The southern end of Old Jewry at its junction with Poultry
|Length||145 m (476 ft)|
|Location||London, United Kingdom|
|Nearest train station||Bank|
|Known for||Location of medieval Jewish community|
William the Conqueror encouraged Jews to come to England soon after the Norman Conquest; some settled in cities throughout his new domain, including in London. According to Reverend Moses Margoliouth, Old Jewry was a ghetto. Ghettos, areas of a city mainly or exclusively populated by Jews, were common across Europe. In 2001, archaeologists discovered a mikveh (ritual bath) near to Old Jewry, on the corner of Gresham Street and Milk Street, under what is now the State Bank of India. It would have fallen into disuse after 1290, when the Jews were expelled from England.
On the west side of Old Jewry is St Olave Old Jewry; only the tower of this church survives. When it was destroyed in 1887, a Roman pavement and vases were discovered. Jewen Street, not far away, off Aldersgate, still existed in 1722. According to Ephraim Chambers' Cyclopaedia, this was the only permitted burial ground for Jews. Also nearby is St Lawrence Jewry, a Church of England guild church on Gresham Street, next to the Guildhall.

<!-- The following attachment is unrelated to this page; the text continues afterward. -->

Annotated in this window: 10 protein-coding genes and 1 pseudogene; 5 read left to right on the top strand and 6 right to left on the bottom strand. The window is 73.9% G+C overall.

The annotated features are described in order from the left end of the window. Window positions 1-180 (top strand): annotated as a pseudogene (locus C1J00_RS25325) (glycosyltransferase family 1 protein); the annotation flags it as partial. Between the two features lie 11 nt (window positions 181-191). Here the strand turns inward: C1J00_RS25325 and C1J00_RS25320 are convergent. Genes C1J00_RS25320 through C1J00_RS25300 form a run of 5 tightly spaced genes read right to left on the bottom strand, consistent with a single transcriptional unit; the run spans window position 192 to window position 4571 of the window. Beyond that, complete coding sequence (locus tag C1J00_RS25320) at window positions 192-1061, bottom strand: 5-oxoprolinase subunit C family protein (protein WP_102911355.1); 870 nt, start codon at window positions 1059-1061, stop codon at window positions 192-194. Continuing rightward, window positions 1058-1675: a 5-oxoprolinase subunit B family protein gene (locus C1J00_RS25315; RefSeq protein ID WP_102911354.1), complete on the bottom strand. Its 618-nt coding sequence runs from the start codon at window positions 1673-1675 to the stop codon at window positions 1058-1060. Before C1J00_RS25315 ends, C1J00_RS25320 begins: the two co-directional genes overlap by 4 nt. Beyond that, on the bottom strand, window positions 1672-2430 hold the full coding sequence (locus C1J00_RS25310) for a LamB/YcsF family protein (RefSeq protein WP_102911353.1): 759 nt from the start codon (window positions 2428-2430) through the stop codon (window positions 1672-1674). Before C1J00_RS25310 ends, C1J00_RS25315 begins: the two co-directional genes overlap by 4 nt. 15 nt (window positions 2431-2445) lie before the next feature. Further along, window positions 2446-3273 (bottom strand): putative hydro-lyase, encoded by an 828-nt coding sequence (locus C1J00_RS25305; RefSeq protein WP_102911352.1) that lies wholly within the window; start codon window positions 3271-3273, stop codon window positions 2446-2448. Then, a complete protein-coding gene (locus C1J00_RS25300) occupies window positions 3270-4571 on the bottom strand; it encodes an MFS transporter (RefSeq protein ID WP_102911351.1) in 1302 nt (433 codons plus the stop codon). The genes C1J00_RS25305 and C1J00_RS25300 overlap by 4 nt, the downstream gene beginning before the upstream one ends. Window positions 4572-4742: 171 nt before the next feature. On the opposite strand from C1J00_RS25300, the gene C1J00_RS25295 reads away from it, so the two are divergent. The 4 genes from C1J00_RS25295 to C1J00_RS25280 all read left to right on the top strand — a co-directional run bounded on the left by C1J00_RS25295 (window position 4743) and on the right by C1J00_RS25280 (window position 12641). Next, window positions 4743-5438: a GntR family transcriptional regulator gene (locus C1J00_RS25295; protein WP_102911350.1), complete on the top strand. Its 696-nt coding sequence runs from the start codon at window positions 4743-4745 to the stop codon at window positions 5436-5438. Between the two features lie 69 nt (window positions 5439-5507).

Thomas Rowlandson was born on Old Jewry in 1756.
For many years, the headquarters of the City of London Police was in Old Jewry.
There was a Dissenting chapel in Old Jewry in the 1700s. Richard Price, minister of Newington Green Chapel, was also the afternoon preacher here from 1763. Joseph Fawcett spoke there from 1785, when he began a series of Sunday evening lectures which drew "the largest and most genteel London audience that ever assembled in a dissenting place of worship".
- Robinson, William (1842). The History and Antiquities of the Parish of Stoke Newington in the County of Middlesex. J. B. Nichols and Son. p. 95.
- Monthly Repository (1817), 90.